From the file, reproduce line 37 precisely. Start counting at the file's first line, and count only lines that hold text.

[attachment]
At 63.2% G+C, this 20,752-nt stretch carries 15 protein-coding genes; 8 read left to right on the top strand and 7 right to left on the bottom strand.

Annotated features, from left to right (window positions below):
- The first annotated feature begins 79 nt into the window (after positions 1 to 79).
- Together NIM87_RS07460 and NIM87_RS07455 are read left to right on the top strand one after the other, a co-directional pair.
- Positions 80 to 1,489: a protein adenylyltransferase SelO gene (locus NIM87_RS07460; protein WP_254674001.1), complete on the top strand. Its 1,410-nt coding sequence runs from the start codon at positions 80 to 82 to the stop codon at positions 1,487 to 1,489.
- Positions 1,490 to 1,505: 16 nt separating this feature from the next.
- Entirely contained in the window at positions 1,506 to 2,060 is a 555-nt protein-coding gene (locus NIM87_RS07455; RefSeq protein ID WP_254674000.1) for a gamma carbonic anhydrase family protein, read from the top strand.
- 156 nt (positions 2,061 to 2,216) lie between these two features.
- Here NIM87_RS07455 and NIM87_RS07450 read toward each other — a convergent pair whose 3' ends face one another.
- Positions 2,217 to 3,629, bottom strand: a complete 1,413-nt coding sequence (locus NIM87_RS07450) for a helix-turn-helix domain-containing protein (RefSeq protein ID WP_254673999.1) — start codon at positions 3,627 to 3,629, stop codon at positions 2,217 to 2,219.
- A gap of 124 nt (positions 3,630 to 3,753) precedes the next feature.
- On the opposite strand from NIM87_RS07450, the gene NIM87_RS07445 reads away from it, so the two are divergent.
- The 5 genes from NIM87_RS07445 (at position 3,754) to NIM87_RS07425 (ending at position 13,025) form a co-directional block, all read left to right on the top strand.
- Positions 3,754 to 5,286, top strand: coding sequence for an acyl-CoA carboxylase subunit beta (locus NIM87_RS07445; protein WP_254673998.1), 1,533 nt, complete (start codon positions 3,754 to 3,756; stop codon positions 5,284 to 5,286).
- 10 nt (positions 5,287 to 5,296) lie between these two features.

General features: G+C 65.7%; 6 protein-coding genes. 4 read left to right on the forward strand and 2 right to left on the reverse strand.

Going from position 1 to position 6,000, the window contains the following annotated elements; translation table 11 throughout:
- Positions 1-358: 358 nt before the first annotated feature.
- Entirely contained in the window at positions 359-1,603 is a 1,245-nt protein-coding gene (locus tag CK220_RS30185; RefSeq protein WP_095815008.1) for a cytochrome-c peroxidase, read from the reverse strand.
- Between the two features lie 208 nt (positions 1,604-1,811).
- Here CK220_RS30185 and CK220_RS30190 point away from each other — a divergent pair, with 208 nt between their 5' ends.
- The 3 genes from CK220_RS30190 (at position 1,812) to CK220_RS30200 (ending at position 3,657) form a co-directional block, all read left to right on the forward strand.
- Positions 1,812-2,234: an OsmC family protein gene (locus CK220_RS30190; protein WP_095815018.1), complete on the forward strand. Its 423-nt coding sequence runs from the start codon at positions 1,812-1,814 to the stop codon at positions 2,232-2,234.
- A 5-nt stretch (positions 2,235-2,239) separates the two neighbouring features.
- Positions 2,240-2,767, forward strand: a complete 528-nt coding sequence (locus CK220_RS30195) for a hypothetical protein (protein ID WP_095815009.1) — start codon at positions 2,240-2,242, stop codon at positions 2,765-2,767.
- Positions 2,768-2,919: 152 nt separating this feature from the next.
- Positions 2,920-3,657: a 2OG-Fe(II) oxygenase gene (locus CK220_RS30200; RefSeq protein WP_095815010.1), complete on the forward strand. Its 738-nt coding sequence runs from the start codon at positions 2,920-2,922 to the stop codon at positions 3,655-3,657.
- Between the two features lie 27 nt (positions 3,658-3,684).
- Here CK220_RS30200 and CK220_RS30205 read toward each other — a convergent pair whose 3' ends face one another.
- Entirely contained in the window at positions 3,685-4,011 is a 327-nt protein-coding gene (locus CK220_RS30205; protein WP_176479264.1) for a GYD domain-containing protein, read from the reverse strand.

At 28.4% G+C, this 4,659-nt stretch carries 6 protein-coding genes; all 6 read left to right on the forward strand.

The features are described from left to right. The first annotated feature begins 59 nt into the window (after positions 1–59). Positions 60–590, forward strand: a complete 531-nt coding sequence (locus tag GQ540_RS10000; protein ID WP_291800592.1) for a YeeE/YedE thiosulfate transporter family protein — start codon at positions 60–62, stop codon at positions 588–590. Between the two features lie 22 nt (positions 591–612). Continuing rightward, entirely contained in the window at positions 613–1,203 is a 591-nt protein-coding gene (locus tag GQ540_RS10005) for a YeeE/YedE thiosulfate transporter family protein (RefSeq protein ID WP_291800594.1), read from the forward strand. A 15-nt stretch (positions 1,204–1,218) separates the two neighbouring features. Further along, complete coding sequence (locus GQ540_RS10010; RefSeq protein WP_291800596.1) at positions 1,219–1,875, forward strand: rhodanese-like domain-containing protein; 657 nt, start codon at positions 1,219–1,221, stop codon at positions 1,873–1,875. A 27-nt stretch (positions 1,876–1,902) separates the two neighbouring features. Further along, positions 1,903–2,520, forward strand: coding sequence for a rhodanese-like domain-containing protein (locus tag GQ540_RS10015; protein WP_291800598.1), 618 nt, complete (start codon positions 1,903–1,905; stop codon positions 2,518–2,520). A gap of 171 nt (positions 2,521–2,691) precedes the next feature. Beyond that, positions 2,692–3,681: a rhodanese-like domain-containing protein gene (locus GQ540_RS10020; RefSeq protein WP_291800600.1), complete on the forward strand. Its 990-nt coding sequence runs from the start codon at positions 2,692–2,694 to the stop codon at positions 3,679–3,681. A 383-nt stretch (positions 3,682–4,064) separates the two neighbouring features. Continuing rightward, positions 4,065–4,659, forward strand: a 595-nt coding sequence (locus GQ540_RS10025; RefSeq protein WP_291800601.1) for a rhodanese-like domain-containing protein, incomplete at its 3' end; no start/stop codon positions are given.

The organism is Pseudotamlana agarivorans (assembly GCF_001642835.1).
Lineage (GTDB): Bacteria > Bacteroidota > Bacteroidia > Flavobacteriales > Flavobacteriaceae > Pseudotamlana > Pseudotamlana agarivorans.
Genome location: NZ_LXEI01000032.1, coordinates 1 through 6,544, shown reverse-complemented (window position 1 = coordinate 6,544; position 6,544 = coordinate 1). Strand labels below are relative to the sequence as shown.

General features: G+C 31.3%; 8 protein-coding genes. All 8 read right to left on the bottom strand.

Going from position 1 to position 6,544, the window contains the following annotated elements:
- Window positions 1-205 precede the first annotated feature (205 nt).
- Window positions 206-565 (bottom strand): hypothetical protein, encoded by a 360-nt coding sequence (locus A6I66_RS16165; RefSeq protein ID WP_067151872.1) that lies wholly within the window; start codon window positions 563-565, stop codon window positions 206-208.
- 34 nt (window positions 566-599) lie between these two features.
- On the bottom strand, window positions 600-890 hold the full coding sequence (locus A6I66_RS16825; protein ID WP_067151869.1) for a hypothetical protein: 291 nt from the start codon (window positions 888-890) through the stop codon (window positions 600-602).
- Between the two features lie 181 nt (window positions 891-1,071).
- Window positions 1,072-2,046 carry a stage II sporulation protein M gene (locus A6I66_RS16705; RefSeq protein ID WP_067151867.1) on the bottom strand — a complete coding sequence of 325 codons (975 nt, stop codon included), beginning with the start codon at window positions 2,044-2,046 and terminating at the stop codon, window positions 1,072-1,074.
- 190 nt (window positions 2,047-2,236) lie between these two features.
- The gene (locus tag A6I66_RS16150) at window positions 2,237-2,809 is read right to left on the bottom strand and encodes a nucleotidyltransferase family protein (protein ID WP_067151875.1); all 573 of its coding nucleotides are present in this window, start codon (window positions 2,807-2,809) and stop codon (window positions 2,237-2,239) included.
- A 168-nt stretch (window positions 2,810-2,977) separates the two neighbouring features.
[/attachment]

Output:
Going from position 1 to position 6,544, the window contains the following annotated elements: